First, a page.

UNM’s presidential candidate MP Davit Bakradze, who is visiting Washington this week, met with the State Department official and several senators.
UNM’s press office said that Bakradze spoke of Russia’s occupation of Georgian territories, as well as discussed internal politics and upcoming presidential elections, stressing on “violent acts” during the campaigning and use of “selective justice” by the authorities.
Deputy Assistant Secretary of State, Eric Rubin, said that he had “a very positive” conversation with Bakradze about the importance of the upcoming presidential elections.
“I talked about how important these elections are in our policy towards Georgia, that we see it as very, very important opportunity for Georgia to take a step forward towards political stability, towards real multi-party system and the holding of free, fair, open elections with free media access, with the ability of all candidates to campaign… is very, very important in solidifying Georgian democracy and for Georgia to take next steps that it aspires to take toward its Euro-Atlantic aspirations,” Rubin said.
“So we see these elections as very, very important… I hope that these elections will really be a milestone for Georgia’s democratic progress,” he added.
The U.S. inter-agency delegation paid a fact-finding visit to Georgia last week to assess pre-election situation in the country. The delegation said that although challenges remain, there is a “substantial consensus” among many stakeholders that electoral environment is freer and more competitive than it was a year ago.
U.S. Ambassador to Georgia, Richard Norland, was in western Georgian town of Zugdidi this week as part of the embassy’s monitoring efforts ahead of the October 27 presidential election. Zugdidi was a scene of a stone-throwing incident in July when UNM supporters and leaders were attacked by anti-UNM activists. Bakradze’s outdoor campaign rally in the town on September 11 ended without incidents amid heavy police presence as a small counter-demonstration was also held nearby.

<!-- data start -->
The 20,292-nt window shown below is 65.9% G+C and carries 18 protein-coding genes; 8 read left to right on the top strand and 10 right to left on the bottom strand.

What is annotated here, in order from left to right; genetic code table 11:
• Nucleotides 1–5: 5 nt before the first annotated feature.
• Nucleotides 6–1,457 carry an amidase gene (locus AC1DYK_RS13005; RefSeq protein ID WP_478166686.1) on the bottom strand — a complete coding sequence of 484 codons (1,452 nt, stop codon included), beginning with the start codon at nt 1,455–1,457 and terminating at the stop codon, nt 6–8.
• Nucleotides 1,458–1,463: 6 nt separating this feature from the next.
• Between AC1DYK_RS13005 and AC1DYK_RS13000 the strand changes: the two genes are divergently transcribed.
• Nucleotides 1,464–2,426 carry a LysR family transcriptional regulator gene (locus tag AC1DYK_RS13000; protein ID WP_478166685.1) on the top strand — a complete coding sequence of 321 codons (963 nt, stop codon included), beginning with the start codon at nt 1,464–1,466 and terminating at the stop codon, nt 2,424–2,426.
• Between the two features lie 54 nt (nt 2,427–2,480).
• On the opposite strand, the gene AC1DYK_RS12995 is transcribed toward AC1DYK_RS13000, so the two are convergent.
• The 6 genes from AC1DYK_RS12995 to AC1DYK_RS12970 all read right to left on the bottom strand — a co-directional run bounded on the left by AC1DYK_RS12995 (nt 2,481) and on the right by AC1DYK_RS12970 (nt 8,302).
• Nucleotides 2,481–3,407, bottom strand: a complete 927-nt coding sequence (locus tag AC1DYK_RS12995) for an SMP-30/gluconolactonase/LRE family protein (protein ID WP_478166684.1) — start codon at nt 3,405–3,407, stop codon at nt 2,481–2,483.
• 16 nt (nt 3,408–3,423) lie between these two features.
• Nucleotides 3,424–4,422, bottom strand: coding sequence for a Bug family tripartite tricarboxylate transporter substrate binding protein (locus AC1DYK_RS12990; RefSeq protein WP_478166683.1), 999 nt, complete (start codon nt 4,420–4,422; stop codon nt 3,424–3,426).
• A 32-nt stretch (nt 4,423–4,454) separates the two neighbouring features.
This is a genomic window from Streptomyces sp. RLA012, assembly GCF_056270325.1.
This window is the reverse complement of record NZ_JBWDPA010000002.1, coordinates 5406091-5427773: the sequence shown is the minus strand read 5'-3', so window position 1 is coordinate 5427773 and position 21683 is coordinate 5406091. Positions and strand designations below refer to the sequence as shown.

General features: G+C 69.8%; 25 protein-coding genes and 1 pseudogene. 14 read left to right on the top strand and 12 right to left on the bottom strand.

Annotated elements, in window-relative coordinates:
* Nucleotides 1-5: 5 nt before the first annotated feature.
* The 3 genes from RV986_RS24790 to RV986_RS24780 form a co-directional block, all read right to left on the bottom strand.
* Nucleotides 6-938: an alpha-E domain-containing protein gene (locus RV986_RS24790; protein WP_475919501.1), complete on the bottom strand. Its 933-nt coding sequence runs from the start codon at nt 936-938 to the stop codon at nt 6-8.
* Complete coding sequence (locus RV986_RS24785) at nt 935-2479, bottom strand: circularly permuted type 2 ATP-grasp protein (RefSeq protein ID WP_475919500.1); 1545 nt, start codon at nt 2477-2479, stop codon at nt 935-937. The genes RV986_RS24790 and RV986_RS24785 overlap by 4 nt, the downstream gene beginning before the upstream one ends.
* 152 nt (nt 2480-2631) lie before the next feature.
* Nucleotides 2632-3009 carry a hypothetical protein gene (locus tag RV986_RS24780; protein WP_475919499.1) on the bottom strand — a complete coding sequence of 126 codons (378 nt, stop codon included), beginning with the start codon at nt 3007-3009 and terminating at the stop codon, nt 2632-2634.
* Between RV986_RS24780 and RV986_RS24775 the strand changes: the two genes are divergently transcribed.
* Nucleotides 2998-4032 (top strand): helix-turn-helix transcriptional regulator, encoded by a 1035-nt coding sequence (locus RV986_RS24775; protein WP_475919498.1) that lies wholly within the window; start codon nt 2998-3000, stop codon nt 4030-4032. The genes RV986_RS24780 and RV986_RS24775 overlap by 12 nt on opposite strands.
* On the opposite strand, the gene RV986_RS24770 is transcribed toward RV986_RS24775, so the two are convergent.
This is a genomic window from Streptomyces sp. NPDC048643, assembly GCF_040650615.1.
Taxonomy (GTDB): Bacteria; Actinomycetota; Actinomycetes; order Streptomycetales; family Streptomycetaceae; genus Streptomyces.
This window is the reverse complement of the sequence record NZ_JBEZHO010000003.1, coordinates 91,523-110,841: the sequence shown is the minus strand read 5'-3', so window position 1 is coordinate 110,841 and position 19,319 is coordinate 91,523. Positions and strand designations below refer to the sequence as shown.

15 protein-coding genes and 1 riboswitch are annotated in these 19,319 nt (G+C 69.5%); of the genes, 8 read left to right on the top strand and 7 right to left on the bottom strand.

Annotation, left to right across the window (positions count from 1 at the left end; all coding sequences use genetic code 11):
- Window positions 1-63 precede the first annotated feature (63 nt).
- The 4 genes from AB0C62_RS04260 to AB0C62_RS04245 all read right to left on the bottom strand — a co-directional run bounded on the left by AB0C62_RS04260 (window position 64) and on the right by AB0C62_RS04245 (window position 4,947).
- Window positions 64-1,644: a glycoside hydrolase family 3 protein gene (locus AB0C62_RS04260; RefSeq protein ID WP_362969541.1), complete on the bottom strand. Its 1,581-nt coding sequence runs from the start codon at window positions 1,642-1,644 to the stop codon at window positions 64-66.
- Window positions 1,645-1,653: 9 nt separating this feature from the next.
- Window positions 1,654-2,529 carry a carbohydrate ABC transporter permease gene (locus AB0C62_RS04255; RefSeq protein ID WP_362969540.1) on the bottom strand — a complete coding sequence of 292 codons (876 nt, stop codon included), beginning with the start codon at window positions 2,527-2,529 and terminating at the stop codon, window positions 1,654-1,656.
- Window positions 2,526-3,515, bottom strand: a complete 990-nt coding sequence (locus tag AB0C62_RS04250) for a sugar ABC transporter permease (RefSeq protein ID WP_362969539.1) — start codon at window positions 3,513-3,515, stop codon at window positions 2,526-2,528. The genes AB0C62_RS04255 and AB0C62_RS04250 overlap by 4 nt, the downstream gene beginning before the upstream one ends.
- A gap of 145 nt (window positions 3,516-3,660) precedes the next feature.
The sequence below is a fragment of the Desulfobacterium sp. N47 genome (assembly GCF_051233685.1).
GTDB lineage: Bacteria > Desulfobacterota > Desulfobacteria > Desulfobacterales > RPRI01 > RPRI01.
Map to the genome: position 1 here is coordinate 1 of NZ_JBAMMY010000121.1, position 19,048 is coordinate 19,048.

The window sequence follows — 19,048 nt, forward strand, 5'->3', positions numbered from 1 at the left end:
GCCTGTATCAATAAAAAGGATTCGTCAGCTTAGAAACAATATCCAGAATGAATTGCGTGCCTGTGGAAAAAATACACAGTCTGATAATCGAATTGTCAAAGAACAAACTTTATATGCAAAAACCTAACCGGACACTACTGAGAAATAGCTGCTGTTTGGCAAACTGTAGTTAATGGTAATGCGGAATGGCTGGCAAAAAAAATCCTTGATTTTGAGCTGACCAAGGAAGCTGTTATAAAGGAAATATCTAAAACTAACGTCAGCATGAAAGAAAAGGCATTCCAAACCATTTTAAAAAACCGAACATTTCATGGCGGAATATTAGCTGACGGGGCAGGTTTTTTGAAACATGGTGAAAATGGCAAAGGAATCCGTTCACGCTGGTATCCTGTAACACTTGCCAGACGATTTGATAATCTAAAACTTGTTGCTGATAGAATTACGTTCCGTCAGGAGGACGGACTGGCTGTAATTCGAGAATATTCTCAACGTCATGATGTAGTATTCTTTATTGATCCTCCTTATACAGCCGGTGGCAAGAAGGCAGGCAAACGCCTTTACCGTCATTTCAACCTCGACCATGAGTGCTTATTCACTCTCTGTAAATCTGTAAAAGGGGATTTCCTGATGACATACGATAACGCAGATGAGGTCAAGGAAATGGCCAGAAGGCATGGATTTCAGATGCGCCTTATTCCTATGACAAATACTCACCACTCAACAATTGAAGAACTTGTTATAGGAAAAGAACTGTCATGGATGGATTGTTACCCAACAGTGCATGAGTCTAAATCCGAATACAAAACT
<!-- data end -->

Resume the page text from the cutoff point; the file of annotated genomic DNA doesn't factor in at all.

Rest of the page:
Speaking with journalists in Zugdidi on September 17, Ambassador Norland said that ahead of last year’s parliamentary elections, “there was clearly a great deal of tension in the air.” “Right now, I don’t feel that tension,” he said.
He, however, also stressed that it is important that “nobody take for granted that everything will go smoothly through the election; it’s important to stay focused on the need for peaceful election.”
Ambassador Norland said it’s especially important that “the police are aware of their responsibility to maintain law and order, while also maintaining strict neutrality and disengagement from the actual voting process itself.”
Responding on a question how the situation in general has changed in the country since last year’s parliamentary elections, the U.S. Ambassador said that Georgia has a government with “a strong electorate mandate in a competitive election” and the opposition which is “experienced and articulate.” The Parliament, he said, is “increasingly independent as a separate branch of government” and the judiciary is “by definition independent, because it was appointed by the previous government and is increasingly becoming factually independent.” Media and civil society sector is “very vibrant and more active than ever,” he added.
He also said that he “detected a growing confidence on the part of the Georgian people that they are ready to move towards democratic institutions, greater reliance on democratic institutions, and less of a reliance on individual leaders per se.”
“So I see this as yet another very important step forward on Georgia’s path to full democracy,” the U.S. Ambassador added.
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